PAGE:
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miércoles, 6 de mayo de 2015

Gerard - Pandora's Box (1997)

Artista: Gerard
Álbum: Pandora's Box
Año: 1997
Género: Neo-progresivo sinfónico
Duración: 39:12
Nacionalidad: Japón


Lista de Temas:
1. Pandora's Box
2. Analysis of Life
3. Chaos
4. Siren in the Mysterio us Sea
5. Delirium
6. Freedom

Alineación:
- Toshio Egawa / keyboards
- Atsushi Hasegawa / bass
- Masuhiro Goto / drums
- Robin G. Suchy / vocals


Ahora le corresponde la entrada a otro de los amigos del blog que está haciendo su aporte de discos para que todos disfruten, me refiero a Neckwringer que se viene con tres disquitos de esta banda japonesa que hamos presentado anteriormente, en el disco que hicieran reversionando temas progresivos clásicos junto a las chicas de Ars Nova.

Como dije, Gerard es una banda nipona, sin guitarras y liderada por el gran tecladista japonés Toshio Egawa, acompañado de músicos excelentes para armar la base necesaria para que se despliegue el tecladista. Los temas cuentan con largas secciones instrumentales, plagadas de complejas y armónicas líneas melódicas lideradas general y alternativamente por el teclado, con una batería y un bajo que se salen de la vaina por jugar en esa maraña de notas que despliega Egawa, consiguiendo una base deliciosamente poderosa, técnicamente perfecta y muy rica (atención a cualquier bajista o baterista, escuchen lo que hacen aquí los señores Hasegawa en bajo y Goto en batería).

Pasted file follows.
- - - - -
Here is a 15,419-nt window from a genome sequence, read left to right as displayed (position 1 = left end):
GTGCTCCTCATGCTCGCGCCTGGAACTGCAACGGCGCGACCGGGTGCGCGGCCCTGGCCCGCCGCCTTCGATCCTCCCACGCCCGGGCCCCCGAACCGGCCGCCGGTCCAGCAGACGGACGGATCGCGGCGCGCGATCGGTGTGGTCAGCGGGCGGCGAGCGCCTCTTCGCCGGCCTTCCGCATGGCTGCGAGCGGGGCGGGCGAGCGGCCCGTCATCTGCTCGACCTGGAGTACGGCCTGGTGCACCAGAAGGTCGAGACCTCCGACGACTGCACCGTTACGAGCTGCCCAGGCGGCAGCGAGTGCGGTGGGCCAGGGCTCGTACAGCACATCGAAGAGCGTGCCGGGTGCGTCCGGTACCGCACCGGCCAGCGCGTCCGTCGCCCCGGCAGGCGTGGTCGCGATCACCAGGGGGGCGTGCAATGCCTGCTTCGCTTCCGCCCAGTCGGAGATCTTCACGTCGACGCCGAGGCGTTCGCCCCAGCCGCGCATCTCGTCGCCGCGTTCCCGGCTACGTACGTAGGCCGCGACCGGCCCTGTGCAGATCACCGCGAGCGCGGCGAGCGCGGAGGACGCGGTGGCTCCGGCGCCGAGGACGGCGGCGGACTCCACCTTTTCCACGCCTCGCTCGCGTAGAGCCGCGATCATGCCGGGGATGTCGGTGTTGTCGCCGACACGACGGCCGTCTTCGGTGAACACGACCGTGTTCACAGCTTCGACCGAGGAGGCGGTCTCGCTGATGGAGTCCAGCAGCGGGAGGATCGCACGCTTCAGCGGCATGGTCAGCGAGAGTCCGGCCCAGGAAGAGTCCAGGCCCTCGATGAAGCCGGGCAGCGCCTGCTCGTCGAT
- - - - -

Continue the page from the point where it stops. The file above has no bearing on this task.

La voz aparece eventualmente para poner alguna variación a tanto brillo instrumental.
En cuanto al sonido y estilo, en líneas generales se puede decir que Gerard es una banda fiel a los más estándares del rock neo progresivo, lo cual no es raro tratándose de una banda ideada por un tecladista. Una banda en la que se puede escuchar el alma de Yes, Genesis, Emerson Lake & Palmer y todos esos clásicos, pero que a la vez, con pinceladas que la hacen bastante personal: en general, sus canciones son muy, pero muy enérgicas, que de a ratos me parecía que estaba escuchando temas traídos del primer álbum de Frost (otro disco que tengo que traer aquí), tanto por la calidad compositiva, la energía y la batuta del teclado. A cualquiera que le agrade la energía de ese álbum, no se pierda a este que presentamos aquí. En algún momento (muy pocos en realidad, creo que sólo en el último tema) aparece algún tropezón compositivo para empañar un poco semejante trabajo.
Al ir escuchando los distintos temas, arreglos y melodías, vamos descubriendo una estructura que es básicamente la del neo-progresivo sinfónico que todos conocemos, aunque Gerard logra imprimir un toque de originalidad sin salir, sin embargo, de los límites que impone el estilo, pareciendo una banda que buscó en este álbum, en cada momento, la reinvención de sí mismos y del género.

No tengo idea de que hace ahora esta banda, si se ha disuelto o siguen su rumbo, pero "Pandora's Box" es para mí un completo exponente de lo mejor del neo progresivo, con músicos buenísimos e interpretaciones brillantes, creo que es una obra desconocida para su altura.